Don’t get me wrong, the NCTE Doublespeak Committee is not a bunch of rabid activists – we don’t make laws, like federal judges. But it is our job to interpret public discourse, and that’s why I want to mention two other Doublespeak nominees. First, there’s section 215 of the USA Patriot Act, the part where the FBI can require libraries to furnish lists of what Americans are reading, while at the same time forbidding libraries from saying they’ve been asked for that information. That’s a clear abridgment of the First Amendment, despite the fact that the USA Patriot Act prohibits investigations based solely on activities which are protected by the first amendment, activities like – for example – reading.
The Committee also considered the merits of Pennsylvania House Bill 177, which established a Select Committee in the state’s House of Representatives to protect students and faculty "from the imposition of ideological orthodoxy." How do you do this? Well, according to the “Academic Bill of Rights,” on which the Pennsylvania law is patterned, you do it by imposing ideological orthodoxy. According to the AAUP, the Academic Bill of Rights “infringes academic freedom in the very act of purporting to protect it.” All the more reason to resist current attempts to market this bill to a number of legislatures besides Pennsylvania’s.
Both the Academic Bill of Rights and its Pennsylvania offshoot effectively challenge the power of instructors to decide what goes on in their own classrooms. In science, this leads to mandates to teach the conflicts, a phrase co-opted from humanist pedagogy and used to bolster only one scientific “conflict”: teaching intelligent design alongside evolution. That is exactly what’s happening in Kansas schools. In November, 2005, the Kansas State Board of Education, already on record as opposing both the Big Bang and the teaching of evolution, revised its definition of science, downgrading the certainty of evolution into mere possibility. The wording had read, “Science is the human activity of seeking natural explanations for what we observe in the world around us.” But “natural explanations” was edited out of the state’s new science standards, opening the way for explaining the world in supernatural terms. The new Kansas science standards include both the pros and the cons of evolution, though other theories like relativity and quantum mechanics are left unchallenged – for now.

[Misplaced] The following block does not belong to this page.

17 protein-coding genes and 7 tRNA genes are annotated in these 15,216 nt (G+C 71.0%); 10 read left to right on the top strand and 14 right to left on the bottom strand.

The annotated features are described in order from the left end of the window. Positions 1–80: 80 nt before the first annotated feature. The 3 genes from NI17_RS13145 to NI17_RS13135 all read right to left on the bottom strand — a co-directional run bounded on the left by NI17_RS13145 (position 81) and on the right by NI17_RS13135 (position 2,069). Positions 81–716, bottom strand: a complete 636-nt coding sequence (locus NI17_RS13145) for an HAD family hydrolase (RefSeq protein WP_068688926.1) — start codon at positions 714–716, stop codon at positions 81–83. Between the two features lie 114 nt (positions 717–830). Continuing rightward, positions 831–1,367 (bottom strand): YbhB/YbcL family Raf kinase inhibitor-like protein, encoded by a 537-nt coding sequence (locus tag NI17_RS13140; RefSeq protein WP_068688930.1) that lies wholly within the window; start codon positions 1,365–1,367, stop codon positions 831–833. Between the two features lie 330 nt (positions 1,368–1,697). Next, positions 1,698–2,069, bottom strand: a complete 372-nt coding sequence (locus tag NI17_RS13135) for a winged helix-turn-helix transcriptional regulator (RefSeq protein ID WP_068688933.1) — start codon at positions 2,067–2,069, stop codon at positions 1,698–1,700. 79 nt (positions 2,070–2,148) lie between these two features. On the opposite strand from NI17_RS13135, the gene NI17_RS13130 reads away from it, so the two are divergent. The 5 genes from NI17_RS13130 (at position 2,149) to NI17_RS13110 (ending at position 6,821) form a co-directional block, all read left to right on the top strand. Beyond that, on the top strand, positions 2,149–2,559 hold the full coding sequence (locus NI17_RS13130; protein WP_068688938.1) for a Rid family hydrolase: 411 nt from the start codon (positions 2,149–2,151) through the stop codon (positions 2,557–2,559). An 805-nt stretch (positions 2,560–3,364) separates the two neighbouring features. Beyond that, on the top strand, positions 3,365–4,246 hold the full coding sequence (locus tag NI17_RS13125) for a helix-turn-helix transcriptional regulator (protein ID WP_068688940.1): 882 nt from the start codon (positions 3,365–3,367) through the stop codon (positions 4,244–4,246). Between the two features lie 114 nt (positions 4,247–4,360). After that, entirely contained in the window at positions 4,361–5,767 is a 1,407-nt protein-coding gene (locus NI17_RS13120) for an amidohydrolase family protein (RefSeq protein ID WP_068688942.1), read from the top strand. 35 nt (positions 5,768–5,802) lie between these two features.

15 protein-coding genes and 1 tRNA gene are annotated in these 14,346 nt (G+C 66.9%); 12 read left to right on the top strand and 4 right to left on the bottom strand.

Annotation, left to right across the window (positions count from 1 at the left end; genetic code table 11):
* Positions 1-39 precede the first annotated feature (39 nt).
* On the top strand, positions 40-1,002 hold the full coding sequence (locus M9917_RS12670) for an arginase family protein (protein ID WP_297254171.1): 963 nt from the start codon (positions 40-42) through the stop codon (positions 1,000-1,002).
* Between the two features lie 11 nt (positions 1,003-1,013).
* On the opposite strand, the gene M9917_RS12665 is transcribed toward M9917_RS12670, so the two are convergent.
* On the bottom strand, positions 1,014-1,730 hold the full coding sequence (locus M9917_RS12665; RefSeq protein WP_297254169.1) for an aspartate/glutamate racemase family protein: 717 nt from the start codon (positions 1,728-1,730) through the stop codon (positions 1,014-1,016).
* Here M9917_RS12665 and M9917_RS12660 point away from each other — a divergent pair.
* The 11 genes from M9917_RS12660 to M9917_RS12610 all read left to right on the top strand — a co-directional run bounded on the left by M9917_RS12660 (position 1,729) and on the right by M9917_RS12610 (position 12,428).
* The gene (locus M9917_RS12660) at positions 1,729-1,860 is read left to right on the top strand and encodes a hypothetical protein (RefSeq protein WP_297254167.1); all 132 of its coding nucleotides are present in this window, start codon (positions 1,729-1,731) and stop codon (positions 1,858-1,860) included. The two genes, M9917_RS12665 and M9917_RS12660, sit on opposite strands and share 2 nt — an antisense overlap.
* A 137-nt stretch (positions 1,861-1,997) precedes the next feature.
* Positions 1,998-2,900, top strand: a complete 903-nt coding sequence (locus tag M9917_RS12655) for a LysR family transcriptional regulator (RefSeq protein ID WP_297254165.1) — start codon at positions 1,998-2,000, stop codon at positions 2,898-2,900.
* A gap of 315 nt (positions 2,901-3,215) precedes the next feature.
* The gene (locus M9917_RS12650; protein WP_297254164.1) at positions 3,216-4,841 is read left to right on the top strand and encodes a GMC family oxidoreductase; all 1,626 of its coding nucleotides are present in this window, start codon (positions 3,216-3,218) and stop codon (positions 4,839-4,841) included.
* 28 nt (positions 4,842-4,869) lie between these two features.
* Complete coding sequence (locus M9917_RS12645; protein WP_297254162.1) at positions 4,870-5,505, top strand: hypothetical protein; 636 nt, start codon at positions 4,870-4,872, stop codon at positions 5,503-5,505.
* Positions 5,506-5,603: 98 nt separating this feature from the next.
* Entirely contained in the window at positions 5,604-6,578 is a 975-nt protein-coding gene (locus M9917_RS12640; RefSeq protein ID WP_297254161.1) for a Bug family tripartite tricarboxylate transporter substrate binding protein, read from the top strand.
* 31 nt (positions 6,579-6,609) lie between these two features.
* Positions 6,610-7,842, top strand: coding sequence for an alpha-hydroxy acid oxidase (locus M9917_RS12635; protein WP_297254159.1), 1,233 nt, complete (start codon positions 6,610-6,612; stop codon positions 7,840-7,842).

Worse still, Dover, Pennsylvania, teachers are being told to read their students a statement which asserts that evolution is just a theory. Students are referred to the creationist textbook, “Of Pandas and People,” to find out what really happened during that first big bang, when God took six days to create DNA and fake the fossil record. Dover teachers are rebelling, parents are suing, and the town just voted out the school board that edited intelligent design into the biology curriculum.
As for higher education, the Academic Bill of Rights declares, “Curricula and reading lists in the humanities and social sciences should reflect the uncertainty and unsettled character of all human knowledge in these areas by providing students with dissenting sources and viewpoints where appropriate” (emphasis added). Let me take a moment to protect myself from any members of Pennsylvania’s new House Committee on Un-Academic Affairs, which met in Pittsburgh just before the NCTE conference was held there, by reading this brief statement into the record: